13 May 2016

New research estimates probability of mega-earthquake in the Aleutians

Posted by nbompey

By Marcie Grabowski

The map showing the Aleutians with respect to Hawai’i. The red and yellow arcs indicate the sections of the Aleutian subduction zones considered in the probability analysis. Stars and dates indicate epicenters of prior 20th century great earthquakes (Mw > 8). Credit: Butler et al., 2016.

The map showing the Aleutians with respect to Hawai’i. The red and yellow arcs indicate the sections of the Aleutian subduction zones considered in the probability analysis. Stars and dates indicate epicenters of prior 20th century great earthquakes (Mw > 8).
Credit: Butler et al., 2016.

A new study estimates the probability of a Magnitude 9+ earthquake in the Aleutian Islands—an event with sufficient power to create a mega-tsunami especially threatening to Hawai‘i. In the next 50 years, there is a 9 percent chance of such an event, according to researchers from University of Hawai‘i at Mānoa. An earlier State of Hawai‘i report has estimated the damage from such an event would be nearly $40 billion, with more than 300,000 people affected.

Earth’s crust is composed of numerous rocky plates. An earthquake occurs when two sections of crust suddenly slip past one another. The surface where they slip is called the fault, and the system of faults comprises a subduction zone. Hawai‘i is especially vulnerable to a tsunami created by an earthquake in the subduction zone of the Aleutian Islands.

Back to basics

“Necessity is the mother of invention,” said Rhett Butler, geophysicist at the UHM School of Ocean and Earth Science and Technology (SOEST) and lead author of the paper accepted for publication in the Journal of Geophysical Research: Solid Earth, a publication of the American Geophysical Union. “Having no recorded history of mega tsunamis in Hawai‘i, and given the tsunami threat to Hawai‘i, we devised a model for Magnitude 9 earthquake rates following upon the insightful work of David Burbidge and others.”

Butler and co-authors Neil Frazer (UHM SOEST) and William Templeton (now at Portland State University) created a numerical model based only upon the basics of plate tectonics: fault length and plate convergence rate, handling uncertainties in the data with Bayesian techniques.

Using the past to inform the future

To validate this model, the researchers utilized recorded histories and seismic/tsunami evidence related to the 5 largest earthquakes (greater than Magnitude 9) since 1900 (Tohoku, 2011; Sumatra-Andaman, 2004; Alaska, 1964; Chile, 1960; and Kamchatka, 1952).

“These five events represent half of the seismic energy that has been released globally since 1900,” said Butler. “The events differed in details, but all of them generated great tsunamis that caused enormous destruction.”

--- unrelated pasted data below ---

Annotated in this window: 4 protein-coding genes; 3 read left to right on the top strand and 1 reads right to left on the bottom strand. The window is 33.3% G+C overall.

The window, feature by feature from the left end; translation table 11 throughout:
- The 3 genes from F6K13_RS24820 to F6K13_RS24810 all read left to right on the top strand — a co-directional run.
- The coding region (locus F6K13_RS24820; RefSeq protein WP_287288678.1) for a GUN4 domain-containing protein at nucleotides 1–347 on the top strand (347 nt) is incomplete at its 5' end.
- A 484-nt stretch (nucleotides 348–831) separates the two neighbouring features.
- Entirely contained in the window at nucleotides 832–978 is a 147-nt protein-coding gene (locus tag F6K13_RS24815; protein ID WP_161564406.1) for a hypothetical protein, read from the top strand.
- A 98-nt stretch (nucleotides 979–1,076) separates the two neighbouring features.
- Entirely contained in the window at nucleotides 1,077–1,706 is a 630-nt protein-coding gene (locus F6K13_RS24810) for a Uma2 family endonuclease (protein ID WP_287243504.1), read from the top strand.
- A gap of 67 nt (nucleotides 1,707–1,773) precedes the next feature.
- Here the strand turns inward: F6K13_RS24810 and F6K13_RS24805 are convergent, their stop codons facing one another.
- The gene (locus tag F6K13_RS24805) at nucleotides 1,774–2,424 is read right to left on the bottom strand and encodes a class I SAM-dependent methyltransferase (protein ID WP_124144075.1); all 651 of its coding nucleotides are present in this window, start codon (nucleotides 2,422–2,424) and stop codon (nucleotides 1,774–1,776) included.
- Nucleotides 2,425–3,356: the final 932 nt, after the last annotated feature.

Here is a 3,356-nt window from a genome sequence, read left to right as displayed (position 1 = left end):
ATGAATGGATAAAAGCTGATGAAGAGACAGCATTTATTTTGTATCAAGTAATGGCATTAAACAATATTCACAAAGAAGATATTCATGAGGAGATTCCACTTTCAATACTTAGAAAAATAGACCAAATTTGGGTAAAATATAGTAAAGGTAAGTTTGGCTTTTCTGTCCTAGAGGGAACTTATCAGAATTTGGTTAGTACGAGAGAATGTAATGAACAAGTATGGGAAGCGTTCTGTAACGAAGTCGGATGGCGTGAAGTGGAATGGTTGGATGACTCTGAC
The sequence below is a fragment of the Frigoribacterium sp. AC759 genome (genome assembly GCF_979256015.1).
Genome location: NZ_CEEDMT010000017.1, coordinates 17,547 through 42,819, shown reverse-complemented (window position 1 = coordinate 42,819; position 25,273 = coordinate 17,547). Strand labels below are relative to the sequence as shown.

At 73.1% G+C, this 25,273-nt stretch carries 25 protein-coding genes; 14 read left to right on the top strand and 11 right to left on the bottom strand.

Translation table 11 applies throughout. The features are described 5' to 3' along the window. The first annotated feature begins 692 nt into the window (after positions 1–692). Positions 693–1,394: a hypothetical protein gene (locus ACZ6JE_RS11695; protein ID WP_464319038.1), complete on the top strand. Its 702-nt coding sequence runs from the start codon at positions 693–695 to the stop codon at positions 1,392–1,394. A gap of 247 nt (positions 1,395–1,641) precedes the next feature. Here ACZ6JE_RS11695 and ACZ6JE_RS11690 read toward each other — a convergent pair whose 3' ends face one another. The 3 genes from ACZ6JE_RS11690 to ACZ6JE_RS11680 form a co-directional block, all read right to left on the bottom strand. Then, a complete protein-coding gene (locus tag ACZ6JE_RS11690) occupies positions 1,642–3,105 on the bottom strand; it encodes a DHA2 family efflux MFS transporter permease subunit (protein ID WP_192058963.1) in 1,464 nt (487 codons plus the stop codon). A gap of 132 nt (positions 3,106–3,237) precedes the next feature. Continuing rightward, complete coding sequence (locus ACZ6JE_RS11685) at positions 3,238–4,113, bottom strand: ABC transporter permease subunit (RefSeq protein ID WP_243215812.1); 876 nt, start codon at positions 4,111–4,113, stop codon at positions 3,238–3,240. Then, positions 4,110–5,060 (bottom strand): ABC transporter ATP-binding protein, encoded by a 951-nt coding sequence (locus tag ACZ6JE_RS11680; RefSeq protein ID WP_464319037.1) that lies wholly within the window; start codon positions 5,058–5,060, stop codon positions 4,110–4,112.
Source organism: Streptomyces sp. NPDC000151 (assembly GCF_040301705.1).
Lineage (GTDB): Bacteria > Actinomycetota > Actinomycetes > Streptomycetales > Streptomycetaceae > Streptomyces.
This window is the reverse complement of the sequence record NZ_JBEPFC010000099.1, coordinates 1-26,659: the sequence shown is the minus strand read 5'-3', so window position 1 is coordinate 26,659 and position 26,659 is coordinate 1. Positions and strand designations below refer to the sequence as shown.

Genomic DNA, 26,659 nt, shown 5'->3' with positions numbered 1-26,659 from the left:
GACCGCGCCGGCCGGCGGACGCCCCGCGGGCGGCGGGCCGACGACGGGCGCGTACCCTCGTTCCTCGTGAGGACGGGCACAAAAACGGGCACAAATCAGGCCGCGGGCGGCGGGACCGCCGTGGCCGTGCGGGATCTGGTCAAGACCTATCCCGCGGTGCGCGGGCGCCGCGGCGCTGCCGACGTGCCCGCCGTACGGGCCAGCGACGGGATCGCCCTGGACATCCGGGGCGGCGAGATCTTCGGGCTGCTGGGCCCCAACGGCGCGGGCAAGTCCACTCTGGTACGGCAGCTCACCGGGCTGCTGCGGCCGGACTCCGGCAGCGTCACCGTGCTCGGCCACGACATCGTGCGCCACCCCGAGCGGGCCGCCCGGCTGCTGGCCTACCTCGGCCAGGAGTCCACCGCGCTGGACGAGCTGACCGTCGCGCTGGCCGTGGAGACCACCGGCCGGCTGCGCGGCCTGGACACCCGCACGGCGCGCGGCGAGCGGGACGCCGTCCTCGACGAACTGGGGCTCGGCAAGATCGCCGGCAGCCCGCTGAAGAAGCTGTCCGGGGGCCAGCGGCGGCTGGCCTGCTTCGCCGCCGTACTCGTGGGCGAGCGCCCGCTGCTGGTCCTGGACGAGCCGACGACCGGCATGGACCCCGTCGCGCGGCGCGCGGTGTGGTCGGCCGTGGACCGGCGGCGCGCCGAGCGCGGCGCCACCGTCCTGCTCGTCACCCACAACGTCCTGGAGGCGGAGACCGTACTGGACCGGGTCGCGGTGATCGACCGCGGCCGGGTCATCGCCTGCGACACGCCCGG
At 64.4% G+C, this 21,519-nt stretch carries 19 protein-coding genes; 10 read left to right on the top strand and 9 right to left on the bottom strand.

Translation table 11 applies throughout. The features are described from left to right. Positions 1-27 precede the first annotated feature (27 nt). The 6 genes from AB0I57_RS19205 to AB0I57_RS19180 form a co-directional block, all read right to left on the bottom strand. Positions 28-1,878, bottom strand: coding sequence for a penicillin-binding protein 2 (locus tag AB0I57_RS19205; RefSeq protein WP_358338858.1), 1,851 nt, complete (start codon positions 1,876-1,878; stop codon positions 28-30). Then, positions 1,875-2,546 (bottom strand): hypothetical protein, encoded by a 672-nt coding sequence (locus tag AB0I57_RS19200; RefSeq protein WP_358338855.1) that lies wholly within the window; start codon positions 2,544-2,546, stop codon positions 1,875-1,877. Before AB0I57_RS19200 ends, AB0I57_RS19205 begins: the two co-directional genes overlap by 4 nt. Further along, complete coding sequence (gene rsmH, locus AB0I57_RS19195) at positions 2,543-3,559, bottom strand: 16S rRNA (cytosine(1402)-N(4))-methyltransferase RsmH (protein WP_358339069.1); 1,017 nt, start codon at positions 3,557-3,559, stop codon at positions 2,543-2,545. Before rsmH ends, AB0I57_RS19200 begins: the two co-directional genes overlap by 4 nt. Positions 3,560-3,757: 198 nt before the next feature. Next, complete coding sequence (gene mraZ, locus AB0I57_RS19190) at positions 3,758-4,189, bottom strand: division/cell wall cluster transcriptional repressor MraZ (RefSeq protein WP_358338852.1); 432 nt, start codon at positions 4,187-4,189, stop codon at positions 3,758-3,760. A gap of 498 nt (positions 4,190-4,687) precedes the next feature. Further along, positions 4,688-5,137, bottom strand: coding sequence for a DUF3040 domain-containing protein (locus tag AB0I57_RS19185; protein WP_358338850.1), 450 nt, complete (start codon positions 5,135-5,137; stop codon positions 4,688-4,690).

The only well-documented paleotsunami deposit in Hawaii from the 16th century is on Kaua`i. The Makauwahi sinkhole, on the side of a hardened sand dune, is viewed toward the southeast from an apparent altitude of 342 meters. Inset photos show two of the wall edges, indicating the edges of the sinkhole. The east wall (left) is 7.2 meters above mean sea level, and about 100 meters from the ocean. Note for scale the people in the right image. Credit: R. Butler (left), Gerard Fryer (right), GoogleMaps (background). Figure from Butler et al., 2014.

The only well-documented paleotsunami deposit in Hawaii from the 16th century is on Kaua`i. The Makauwahi sinkhole, on the side of a hardened sand dune, is viewed toward the southeast from an apparent altitude of 342 meters. Inset photos show two of the wall edges, indicating the edges of the sinkhole. The east wall (left) is 7.2 meters above mean sea level, and about 100 meters from the ocean. Note for scale the people in the right image.
Credit: R. Butler (left), Gerard Fryer (right), GoogleMaps (background). Figure from Butler et al., 2014.

To further refine the probability estimates, they took into account past (prior to recorded history) tsunamis—evidence of which is preserved in geological layers in coastal sediments, volcanic tephras, and archeological sites.

“We were surprised and pleased to see how well the model actually fit the paleotsunami data,” said Butler.

Mitigating the risk

Using the probability of occurrence, the researchers were able to annualize the risk. They report the chance of a Magnitude 9 earthquake in the greater Aleutians is 9 percent ± 3 percent in the next 50 years. Hence the risk is 9 precent of $40 billion, or $3.6 billion. Annualized, this risk is about $72 million per year. Considering a worst-case location for Hawai‘i limited to the Eastern Aleutian Islands, the chances are about 3.5 percent in the next 50 years, or about $30 million annualized risk. In making decisions regarding mitigation against this $30-$72 million risk, the state can now prioritize this hazard with other threats and needs.

The team is now considering ways to extend the analysis to smaller earthquakes, Magnitude 7-8, around the Pacific.

— Marcie Grabowski is an Outreach Specialist at the School of Ocean and Earth Science and Technology (SOEST) at the University of Hawaii – Manoa. The post originally appeared as a press release on the UHM website.